Putting the magic into unicorns


How hard work and a sprinkle of fairy dust turned an idea into a $2.3-billion business within months.

Magic Eden founder Sid Zhang would like to thank the Victorian education system for landing him where he is today – a founder of the eighth-fastest company to reach a billion-dollar valuation.  

Zhang couldn’t believe how little homework there was when he arrived in Melbourne in 2010. Aged 15 and living by himself – his parents were still in China – he had spare time that he wouldn’t have dreamed of having back in Guangzhou.

He picked up a guitar and tried to teach himself. Disaster! How about computer programming? Loved it. He still achieved a huge mark in the Victorian Certificate of Education. But when he chose a university course, the required mark for computer science was, you know, a little beneath him. So, finance and law it was. “It required 98.5 or something,” Zhang says. “‘Okay, this is worthy of me’.” He laughs at his own vanity.  

Zhang emerged from university with a head full of money and jurisprudence and a job offer from Macquarie Capital, but he turned down the ‘millionaires factory’. “I’m like, ‘Whatever man. I’m going to do something on my own. I’m going to start a company’.”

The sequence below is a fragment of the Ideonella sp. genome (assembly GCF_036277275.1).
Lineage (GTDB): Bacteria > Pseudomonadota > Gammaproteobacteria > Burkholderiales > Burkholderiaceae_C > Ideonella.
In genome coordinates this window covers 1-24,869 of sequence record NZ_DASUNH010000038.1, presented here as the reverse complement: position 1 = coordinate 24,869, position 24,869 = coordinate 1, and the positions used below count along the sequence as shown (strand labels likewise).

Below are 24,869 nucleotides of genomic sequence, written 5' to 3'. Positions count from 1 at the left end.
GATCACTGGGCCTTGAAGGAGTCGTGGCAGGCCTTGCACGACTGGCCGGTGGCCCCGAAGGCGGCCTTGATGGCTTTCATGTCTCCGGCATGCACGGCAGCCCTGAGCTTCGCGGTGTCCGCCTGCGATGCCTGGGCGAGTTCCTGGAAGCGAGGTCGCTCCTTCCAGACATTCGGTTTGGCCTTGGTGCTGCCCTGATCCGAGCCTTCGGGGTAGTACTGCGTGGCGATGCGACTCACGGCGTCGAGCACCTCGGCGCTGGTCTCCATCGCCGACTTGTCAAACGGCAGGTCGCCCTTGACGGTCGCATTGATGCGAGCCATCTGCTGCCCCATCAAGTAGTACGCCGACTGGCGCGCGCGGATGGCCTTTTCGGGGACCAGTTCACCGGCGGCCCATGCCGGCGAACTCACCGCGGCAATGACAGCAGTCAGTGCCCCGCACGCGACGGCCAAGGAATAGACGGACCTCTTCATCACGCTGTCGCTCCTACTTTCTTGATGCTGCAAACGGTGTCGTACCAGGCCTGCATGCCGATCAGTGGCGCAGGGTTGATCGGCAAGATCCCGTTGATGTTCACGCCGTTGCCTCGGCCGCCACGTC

In 2013, the fresh-minted Australian citizen left for Boston and started a cryptocurrency firm, Hello Block. His parents thought he was crazy, but he raised a small bucket of money, and he was away.  

Back in Melbourne, Zhang’s good friend Jack Lu thought Zhang’s bold entrepreneurship was very cool. When Zhang invited Lu to work for him, the latter jumped on a plane. Like Mick Jagger and Keith Richards meeting on a train station and bonding over Chuck Berry records, the two budding entrepreneurs first met on a tram travelling to the same Box Hill maths tutor. They bonded over how hard the arithmetic was. (“Shout out to Dr He.”)